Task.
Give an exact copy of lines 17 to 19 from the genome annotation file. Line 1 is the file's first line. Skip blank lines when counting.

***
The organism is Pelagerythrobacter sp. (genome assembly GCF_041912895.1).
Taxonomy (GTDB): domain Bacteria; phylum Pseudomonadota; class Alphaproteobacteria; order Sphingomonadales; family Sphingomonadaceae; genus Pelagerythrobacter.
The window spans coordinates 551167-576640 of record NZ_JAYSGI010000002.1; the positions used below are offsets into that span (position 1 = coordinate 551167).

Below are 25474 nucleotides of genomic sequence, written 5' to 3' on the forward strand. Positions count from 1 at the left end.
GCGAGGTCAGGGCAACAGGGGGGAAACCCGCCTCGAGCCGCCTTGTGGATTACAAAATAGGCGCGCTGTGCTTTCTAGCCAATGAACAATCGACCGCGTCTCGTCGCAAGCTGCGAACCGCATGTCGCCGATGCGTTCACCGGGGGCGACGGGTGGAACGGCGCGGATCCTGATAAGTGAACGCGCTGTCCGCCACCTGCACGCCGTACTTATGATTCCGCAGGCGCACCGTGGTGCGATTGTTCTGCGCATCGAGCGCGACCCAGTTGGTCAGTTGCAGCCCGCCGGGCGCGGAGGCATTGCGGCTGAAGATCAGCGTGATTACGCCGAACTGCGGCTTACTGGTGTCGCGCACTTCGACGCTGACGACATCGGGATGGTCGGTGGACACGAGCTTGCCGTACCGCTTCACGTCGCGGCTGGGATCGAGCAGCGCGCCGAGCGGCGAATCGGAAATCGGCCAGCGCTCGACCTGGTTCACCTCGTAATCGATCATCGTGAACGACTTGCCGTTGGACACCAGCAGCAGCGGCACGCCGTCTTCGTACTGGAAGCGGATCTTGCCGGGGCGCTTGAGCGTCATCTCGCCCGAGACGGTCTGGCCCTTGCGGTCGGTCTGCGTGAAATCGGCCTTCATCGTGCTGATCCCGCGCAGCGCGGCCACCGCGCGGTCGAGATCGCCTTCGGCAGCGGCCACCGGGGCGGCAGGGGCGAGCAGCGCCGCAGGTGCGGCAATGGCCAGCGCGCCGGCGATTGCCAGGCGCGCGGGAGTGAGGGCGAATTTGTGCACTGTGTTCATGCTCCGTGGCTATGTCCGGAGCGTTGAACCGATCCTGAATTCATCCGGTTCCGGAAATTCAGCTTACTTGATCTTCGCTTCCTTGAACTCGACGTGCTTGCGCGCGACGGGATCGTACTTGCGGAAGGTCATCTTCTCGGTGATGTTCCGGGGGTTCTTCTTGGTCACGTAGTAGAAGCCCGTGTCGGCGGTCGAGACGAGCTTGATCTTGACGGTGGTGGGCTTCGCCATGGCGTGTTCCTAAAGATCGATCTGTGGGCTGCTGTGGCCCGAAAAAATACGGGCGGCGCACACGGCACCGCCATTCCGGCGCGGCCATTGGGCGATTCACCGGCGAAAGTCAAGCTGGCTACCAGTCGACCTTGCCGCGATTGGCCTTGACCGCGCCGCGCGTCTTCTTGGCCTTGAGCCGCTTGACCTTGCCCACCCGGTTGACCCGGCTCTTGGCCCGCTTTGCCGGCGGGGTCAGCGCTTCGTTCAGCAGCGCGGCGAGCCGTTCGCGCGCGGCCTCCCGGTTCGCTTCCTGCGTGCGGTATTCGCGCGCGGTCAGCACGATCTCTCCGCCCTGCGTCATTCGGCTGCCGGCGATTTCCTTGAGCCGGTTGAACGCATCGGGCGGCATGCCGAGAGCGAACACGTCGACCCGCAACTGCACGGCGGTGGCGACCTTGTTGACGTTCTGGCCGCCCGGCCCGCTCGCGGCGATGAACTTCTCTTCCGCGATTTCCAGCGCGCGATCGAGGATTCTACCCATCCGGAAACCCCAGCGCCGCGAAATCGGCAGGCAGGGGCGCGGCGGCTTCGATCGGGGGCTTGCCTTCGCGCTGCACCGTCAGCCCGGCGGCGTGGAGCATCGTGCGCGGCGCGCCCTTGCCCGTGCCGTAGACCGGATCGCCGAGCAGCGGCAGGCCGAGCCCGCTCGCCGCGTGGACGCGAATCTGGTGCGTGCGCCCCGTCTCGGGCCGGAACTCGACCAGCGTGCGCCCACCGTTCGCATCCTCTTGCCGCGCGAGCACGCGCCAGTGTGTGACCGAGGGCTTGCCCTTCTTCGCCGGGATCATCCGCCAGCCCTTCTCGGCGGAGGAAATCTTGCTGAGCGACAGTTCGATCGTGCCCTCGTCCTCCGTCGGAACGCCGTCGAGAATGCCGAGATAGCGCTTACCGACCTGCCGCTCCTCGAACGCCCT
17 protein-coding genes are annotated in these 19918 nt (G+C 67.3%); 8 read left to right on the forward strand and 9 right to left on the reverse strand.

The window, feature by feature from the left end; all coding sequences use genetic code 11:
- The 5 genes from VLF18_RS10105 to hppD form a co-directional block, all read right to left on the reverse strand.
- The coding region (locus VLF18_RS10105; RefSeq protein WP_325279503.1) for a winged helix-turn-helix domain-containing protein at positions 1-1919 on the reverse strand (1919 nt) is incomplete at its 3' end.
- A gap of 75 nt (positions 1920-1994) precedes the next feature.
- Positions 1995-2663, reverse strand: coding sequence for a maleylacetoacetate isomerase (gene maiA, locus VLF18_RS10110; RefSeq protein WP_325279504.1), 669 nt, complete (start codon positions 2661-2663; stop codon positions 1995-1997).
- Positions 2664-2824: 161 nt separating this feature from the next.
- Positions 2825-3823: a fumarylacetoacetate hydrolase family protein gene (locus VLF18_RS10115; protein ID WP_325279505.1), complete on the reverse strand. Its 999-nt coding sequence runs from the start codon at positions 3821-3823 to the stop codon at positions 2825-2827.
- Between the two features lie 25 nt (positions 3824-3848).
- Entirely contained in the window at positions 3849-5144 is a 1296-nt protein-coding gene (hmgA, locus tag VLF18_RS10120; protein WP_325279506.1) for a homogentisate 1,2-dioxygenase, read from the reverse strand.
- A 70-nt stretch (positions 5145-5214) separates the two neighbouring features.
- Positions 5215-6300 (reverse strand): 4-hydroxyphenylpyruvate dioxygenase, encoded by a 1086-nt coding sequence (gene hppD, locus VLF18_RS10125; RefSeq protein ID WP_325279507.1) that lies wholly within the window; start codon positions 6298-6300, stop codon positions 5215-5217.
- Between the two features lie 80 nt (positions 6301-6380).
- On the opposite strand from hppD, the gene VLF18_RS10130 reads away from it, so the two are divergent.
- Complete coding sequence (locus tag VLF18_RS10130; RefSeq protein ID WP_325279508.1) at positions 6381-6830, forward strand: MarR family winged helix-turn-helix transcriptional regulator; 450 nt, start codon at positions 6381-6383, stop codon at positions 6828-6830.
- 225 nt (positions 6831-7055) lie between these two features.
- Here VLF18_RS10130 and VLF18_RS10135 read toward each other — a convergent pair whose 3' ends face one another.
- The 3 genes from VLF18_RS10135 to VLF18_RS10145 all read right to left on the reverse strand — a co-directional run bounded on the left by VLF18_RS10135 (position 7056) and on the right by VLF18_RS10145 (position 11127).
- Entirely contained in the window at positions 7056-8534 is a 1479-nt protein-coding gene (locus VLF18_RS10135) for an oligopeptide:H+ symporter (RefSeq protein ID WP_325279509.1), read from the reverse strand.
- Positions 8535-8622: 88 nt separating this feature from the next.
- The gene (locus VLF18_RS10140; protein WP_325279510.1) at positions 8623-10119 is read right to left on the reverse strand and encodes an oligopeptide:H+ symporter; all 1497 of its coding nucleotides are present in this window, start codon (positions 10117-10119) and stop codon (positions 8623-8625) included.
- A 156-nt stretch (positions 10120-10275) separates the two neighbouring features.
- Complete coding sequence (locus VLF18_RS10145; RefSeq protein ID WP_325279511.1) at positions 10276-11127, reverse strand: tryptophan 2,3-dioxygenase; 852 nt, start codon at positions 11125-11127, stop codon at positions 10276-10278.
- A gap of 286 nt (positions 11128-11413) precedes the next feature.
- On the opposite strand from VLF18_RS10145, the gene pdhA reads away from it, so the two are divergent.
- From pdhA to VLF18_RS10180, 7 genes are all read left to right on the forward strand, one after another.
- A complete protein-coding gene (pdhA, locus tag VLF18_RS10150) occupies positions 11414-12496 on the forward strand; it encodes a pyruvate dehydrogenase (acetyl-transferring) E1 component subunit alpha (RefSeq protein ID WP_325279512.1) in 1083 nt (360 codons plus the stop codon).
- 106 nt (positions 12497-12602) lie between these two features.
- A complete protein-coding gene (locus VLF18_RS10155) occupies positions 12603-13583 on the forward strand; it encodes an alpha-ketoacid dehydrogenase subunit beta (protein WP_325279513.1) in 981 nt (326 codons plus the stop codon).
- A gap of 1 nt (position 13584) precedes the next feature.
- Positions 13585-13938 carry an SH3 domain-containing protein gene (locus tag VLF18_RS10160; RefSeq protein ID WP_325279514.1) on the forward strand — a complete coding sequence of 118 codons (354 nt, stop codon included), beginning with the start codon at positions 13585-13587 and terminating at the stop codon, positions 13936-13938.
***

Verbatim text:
- Positions 5215-6300 (reverse strand): 4-hydroxyphenylpyruvate dioxygenase, encoded by a 1086-nt coding sequence (gene hppD, locus VLF18_RS10125; RefSeq protein ID WP_325279507.1) that lies wholly within the window; start codon positions 6298-6300, stop codon positions 5215-5217.
- Between the two features lie 80 nt (positions 6301-6380).
- On the opposite strand from hppD, the gene VLF18_RS10130 reads away from it, so the two are divergent.